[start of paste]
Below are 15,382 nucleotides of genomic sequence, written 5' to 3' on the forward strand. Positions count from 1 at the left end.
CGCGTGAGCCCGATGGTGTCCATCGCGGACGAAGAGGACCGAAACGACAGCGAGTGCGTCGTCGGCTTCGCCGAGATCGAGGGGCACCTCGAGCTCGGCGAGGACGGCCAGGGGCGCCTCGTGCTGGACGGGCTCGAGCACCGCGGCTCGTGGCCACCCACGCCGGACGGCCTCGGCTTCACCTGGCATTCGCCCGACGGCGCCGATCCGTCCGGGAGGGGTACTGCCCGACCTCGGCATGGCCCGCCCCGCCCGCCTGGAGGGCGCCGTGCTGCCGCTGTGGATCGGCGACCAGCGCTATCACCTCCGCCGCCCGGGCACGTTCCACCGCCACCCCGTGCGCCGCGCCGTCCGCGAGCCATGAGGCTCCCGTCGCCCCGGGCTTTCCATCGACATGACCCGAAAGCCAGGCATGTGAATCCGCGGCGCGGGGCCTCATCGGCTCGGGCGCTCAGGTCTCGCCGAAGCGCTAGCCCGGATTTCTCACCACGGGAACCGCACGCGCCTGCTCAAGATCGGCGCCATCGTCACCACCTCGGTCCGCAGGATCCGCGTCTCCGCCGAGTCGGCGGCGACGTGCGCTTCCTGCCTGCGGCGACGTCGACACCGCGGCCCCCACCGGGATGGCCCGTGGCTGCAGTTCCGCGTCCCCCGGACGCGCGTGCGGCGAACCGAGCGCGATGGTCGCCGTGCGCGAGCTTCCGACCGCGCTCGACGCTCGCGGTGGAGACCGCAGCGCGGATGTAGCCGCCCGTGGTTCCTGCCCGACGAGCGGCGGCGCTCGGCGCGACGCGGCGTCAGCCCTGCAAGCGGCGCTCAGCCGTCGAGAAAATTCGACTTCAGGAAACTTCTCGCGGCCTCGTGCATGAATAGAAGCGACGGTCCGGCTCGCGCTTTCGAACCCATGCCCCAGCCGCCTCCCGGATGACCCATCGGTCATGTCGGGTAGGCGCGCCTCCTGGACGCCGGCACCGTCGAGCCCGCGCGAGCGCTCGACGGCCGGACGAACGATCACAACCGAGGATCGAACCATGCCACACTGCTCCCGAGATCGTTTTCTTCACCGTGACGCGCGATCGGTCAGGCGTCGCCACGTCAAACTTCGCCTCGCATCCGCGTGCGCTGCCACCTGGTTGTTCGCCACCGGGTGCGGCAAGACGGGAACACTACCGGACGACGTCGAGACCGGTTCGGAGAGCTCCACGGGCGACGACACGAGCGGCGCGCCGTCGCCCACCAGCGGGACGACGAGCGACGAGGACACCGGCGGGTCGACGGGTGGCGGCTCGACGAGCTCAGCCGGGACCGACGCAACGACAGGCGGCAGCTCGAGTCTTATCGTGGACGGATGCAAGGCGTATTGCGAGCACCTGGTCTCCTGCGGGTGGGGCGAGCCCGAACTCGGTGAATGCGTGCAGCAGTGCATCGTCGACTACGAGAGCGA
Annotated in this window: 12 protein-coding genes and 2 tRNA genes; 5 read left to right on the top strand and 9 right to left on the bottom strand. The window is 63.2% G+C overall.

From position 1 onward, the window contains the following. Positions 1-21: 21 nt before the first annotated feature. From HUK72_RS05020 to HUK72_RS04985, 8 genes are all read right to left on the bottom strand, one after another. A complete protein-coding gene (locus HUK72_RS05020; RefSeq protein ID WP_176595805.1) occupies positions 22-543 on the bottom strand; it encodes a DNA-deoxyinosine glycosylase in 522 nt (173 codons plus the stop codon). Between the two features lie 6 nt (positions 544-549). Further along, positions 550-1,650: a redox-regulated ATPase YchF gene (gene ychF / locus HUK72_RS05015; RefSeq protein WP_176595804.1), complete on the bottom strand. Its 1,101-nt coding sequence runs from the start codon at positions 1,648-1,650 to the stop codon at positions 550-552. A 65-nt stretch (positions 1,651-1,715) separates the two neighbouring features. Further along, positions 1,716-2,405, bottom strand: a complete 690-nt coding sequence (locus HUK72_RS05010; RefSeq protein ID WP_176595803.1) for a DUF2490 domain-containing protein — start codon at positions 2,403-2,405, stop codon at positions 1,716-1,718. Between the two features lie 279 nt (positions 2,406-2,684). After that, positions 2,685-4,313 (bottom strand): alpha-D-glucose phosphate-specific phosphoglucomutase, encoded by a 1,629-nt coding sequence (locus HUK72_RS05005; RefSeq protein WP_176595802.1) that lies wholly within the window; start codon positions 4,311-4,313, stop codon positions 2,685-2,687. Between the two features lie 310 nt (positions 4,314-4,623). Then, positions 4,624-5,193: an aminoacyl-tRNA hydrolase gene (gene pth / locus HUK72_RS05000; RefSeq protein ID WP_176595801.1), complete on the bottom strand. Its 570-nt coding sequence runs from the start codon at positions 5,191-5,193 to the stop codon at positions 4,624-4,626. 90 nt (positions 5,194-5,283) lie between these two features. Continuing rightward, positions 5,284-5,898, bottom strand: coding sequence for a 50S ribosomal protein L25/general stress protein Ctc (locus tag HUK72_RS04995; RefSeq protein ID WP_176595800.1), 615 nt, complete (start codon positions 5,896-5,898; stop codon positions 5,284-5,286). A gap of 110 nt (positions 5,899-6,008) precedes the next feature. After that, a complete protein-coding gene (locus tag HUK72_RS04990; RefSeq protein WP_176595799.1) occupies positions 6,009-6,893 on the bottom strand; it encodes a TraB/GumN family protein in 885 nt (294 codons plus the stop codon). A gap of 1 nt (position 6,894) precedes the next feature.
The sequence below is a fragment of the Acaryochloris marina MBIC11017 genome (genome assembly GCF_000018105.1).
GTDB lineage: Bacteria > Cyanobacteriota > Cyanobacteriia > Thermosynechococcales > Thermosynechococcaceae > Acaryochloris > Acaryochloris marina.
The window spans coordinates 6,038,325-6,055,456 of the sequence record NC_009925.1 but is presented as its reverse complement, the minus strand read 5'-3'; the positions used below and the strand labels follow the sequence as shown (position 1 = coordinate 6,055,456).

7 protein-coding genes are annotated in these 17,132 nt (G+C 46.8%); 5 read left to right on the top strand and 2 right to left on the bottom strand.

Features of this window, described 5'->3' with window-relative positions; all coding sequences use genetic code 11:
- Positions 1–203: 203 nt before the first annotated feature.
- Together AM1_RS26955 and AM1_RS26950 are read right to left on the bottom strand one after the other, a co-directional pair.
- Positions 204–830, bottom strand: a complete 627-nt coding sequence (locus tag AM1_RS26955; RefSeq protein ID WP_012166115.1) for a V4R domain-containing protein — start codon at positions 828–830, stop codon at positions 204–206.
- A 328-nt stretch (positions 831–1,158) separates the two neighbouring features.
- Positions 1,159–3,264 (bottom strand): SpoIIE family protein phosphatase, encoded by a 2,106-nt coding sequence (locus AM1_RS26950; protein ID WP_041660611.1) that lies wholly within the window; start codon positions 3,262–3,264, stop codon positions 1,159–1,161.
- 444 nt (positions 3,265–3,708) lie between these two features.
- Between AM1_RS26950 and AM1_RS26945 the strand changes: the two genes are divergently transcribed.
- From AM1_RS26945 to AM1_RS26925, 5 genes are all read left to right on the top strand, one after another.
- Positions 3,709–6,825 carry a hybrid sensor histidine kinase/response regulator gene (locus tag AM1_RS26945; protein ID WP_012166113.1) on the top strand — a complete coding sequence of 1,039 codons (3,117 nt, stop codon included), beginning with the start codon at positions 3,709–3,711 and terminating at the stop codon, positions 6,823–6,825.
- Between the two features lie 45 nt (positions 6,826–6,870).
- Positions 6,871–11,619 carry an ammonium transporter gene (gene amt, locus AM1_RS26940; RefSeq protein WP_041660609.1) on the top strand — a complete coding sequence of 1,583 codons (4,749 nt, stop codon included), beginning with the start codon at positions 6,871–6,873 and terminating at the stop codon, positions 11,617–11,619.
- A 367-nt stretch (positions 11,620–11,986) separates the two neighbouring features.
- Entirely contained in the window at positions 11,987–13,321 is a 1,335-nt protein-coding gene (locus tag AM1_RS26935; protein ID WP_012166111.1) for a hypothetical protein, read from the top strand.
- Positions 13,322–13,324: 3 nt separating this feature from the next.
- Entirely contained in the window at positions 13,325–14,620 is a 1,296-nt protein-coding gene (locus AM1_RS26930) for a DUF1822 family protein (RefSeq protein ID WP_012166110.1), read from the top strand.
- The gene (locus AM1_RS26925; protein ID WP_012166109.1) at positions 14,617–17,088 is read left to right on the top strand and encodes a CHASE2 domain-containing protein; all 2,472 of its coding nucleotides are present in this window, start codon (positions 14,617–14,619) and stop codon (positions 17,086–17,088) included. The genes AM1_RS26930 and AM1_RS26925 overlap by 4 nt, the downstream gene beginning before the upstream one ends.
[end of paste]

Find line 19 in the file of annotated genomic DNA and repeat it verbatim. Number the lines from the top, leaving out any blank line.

- Between the two features lie 45 nt (positions 6,826–6,870).